A Canticle for Leibowitz is divided into three short novellas, the first tells of a bumbling but gentle hearted monk, who during lent pilgrimage into the desert discovers a fall out bunker. This particular bunker seems to have been the final resting place of a Jewish scientist, dead these past 600 years, who sacrificed his life to protecting books and knowledge from ignorant hordes intent on burning them in a period aptly dubbed the “simplification”. The artifacts found in the bunker allow the monastery the monk belonged to, to petition to New Rome to canonize Leibowitz as a saint of their order. The reason they were doing this was that the world suffered a nuclear war that ravaged humankind. The “diluvium ignis” the flame deluge swept the world, sweeping all countries and empires in its fiery wake, in most places leaving nothing but ashes and radiation poisoning. Those that survived for the most part wanted nothing to do with technology and science, and as they once did before, the monks of the catholic church became the guardians of what remained of human knowledge, even if they could barely understand it themselves.
The second part, set a thousand years after the first shows humanity slowly beginning to re-establish order and make tentative attempts to regain the scientific knowledge lost. A young scientist, a singular intelligence, arrives at the monastery in order to study the Leibowitz artifacts and to deliver a secret message from the dictator of Denver who wants to use the monastery as a military fortress. The scientist, Thon Taddeo is shocked to discover that one of the monks has managed to create a crude electric motor, running on physical power that lights a crafted light bulb. The Thon wishes to take the artifacts with him back to Denver but the abbot refuses him.
The third section shows humanity far into the future, having advanced further than even before the flame deluge, but sadly once again on the brink of nuclear war. In an attempt to continue their holy mission the abbot sends a group of monks and nun to a faraway planet with the sum of mankinds knowledge and the Leibowitz artifacts. The earth is swept once again in flames, and as the current abbot lies dying he is visited by what appears to be a new mutant messiah, perhaps a sign that god has finally decided to start over.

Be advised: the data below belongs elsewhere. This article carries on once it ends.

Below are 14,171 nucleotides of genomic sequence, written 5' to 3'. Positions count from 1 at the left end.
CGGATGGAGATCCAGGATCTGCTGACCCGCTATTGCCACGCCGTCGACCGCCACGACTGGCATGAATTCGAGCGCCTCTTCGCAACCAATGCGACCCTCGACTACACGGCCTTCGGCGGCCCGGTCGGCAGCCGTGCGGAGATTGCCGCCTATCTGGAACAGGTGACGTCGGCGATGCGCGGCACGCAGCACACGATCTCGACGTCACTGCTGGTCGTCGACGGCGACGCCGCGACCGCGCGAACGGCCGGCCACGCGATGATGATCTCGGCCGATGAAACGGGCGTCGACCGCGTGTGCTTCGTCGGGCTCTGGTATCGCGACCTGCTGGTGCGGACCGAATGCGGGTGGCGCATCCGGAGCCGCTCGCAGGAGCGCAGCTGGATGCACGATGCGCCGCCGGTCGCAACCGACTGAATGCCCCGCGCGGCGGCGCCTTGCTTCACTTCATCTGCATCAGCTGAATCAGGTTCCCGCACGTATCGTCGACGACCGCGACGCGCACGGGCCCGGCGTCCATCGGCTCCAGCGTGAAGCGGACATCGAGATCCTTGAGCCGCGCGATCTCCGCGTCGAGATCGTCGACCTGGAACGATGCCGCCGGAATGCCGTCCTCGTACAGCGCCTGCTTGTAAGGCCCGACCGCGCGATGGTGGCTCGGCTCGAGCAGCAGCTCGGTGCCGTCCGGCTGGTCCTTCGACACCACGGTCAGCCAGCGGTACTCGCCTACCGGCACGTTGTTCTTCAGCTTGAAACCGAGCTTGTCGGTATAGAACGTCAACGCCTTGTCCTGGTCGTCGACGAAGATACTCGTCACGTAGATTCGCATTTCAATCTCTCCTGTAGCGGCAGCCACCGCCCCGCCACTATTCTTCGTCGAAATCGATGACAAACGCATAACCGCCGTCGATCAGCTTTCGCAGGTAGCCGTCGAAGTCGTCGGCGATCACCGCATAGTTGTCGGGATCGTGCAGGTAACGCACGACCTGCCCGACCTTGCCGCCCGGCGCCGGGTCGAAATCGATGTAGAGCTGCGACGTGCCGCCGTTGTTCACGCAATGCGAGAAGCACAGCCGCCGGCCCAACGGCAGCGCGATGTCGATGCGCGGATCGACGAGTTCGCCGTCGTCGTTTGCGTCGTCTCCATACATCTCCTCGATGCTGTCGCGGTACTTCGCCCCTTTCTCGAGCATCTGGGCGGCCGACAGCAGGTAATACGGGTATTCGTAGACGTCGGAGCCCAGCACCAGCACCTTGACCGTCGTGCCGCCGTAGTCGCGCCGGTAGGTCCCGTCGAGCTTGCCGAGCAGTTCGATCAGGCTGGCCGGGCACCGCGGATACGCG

This is a remarkable work of fiction, Miller, channeling his guilt and horror of his war time experience as a world war II bomber, especially his having taken part in the bombing of the abbey at Monte Cassino, into a deliberation on morality, duty and mercy . Throughout the book questions of faith versus science, of human morality vs divine law are juggled, and although the author lands in the end on the side of divine providence, it is never anything but respectful of man and his struggles. For it’s heady subject matter this is a surprisingly hopeful book, mankind burns down everything eventually, but god is always there watching over them, even when they are tossed across the stars like lost children in a lifeboat.
Oh, did I mention it is funny! At times hilarious even, from strict, bottom spanking abbots, to drunk poets to the wandering Jew, yeah, he’s in it too. I loved this book, I read it in one sitting, devouring every word and in the I was truly, utterly disappointed that this is Miller’s only published work. I can’t think of a better recommendation than that I was sorry I will never get to read more of his writing.